Police chiefs from Newtown, Aurora to meet with Obama

President Barack Obama speaks on proposals to reduce gun violence as Vice President Joe Biden watches on January 16, 2013 in Washington, DC. Getty Images

President Obama and Vice President Joe Biden will meet today with law enforcement groups and police chiefs from several communities impacted by mass shootings to discuss the administration's intensifying push to reduce gun violence.

The meeting will include representatives from the Major Cities Chiefs Association and the Major County Sheriffs Association, as well as police chiefs from Aurora, Colo., Oak Creek, Wis., and Newtown, Conn. Attorney General Eric Holder and Homeland Security Secretary Janet Napolitano will also attend.

The meeting marks the latest sign of action from the administration, which unveiled a raft of legislation and executive orders earlier this month and is pushing Congress to act swiftly to reduce gun violence.

The proposals, which include a nationwide background-check requirement for gun purchases, a ban on military-style semiautomatic weapons and a limit on the size of ammunition magazines, have drawn strong words from supporters and opponents alike.

Sen. Dianne Feinstein, D-Calif., unveiled an assault weapons ban last week, and while she admitted it'll be "an uphill climb" to get the ban passed, she declared Sunday on CBS' "Face the Nation" that "I think I can get it passed because the American people are very much for it," citing a new poll that showed "68 percent supportive of a ban on assault weapons."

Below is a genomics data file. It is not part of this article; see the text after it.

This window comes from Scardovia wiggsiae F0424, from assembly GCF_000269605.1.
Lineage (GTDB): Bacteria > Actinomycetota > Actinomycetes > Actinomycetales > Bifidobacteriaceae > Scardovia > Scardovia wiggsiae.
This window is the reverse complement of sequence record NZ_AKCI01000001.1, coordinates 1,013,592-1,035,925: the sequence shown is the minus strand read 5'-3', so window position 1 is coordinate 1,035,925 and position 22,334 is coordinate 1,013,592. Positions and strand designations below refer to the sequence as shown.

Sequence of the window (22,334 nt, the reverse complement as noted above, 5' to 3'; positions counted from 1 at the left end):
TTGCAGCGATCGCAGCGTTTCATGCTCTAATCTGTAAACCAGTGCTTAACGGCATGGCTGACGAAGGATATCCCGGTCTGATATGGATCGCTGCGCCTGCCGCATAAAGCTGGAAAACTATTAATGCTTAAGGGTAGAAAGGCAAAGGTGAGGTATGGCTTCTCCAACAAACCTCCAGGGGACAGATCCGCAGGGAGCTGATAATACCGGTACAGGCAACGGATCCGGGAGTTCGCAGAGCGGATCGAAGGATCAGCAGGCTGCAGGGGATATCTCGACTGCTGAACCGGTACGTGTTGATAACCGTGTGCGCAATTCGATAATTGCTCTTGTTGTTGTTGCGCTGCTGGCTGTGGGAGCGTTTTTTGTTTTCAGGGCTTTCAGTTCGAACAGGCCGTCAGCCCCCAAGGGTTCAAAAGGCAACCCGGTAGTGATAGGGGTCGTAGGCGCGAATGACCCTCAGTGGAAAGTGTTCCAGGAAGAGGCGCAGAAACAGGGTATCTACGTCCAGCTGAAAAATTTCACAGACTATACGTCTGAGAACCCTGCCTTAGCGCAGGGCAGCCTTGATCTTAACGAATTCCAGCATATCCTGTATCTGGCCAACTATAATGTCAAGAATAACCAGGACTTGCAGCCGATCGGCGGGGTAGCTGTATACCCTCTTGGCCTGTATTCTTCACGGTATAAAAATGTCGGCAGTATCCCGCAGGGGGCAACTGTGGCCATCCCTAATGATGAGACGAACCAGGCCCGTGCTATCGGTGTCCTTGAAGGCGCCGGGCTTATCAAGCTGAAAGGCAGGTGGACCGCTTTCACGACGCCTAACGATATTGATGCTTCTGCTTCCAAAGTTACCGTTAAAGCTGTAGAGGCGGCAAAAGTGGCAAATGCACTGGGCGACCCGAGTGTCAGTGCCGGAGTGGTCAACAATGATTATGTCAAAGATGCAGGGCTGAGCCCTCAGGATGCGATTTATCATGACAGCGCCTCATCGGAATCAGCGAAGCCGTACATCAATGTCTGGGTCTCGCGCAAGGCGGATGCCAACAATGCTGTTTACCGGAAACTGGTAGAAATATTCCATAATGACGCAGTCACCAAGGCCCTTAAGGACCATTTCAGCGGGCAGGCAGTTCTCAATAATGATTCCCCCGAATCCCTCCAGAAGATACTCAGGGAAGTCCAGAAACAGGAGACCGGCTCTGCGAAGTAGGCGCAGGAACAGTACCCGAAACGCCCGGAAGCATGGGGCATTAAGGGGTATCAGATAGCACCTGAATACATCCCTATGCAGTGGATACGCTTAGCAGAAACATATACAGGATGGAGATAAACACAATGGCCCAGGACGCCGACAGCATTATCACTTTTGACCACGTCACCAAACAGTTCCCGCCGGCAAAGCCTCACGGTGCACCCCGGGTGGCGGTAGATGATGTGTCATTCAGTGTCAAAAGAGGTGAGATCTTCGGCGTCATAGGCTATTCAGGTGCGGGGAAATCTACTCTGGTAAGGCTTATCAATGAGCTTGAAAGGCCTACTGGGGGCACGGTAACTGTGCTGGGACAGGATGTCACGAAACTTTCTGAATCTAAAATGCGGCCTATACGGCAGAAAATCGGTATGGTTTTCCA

Asked whether the ban would infringe on gun owners' Second Amendment rights, Feinstein, who successfully shepherded the original assault weapons ban through Congress in 1994, embraced the question: "Well, let me talk about rights for a moment. Does a child have a right to be safe in school? ...Do people going to movies have a right to be safe? You want to talk about rights, talk about the rights of the majority too."

Also on "Face the Nation," New York Police Commissioner Ray Kelly praised Feinstein's bill as a step "in the right direction," but noted that handguns account for much more violence in his city than do assault rifles.

Former Republican House Speaker Newt Gingrich, however, disagreed strongly with proposals to strengthen gun laws, disputing the effectiveness of many of the president's proposed solutions.

"As the New York commissioner said, the overwhelming problem for him is handguns," he said. "The person who killed the most people at Virginia Tech used two pistols. The fact is every political attack from John F. Kennedy to the present has involved a weapon which would be legal under Senator Feinstein's law."

"There is a perennial desire," he argued, "to make the innocent have a more complicated life because of a handful who are the guilty, rather than focusing on the guilty."

Gingrich said that gun control proponents "ought to have the courage to look at facts, not create propaganda."

The former speaker was joined on "Face the Nation" by Rep. Marsha Blackburn, R-Tenn., who urged people not to "focus on whatever is the weapon," but to "get to the root cause. Look at some of these mental health issues. Look at some of these drugs that are involved in this. Look at some of the violence that is permeating this society...drill down on this a little deeper. Be a little more thoughtful on it."

  • Jake Miller

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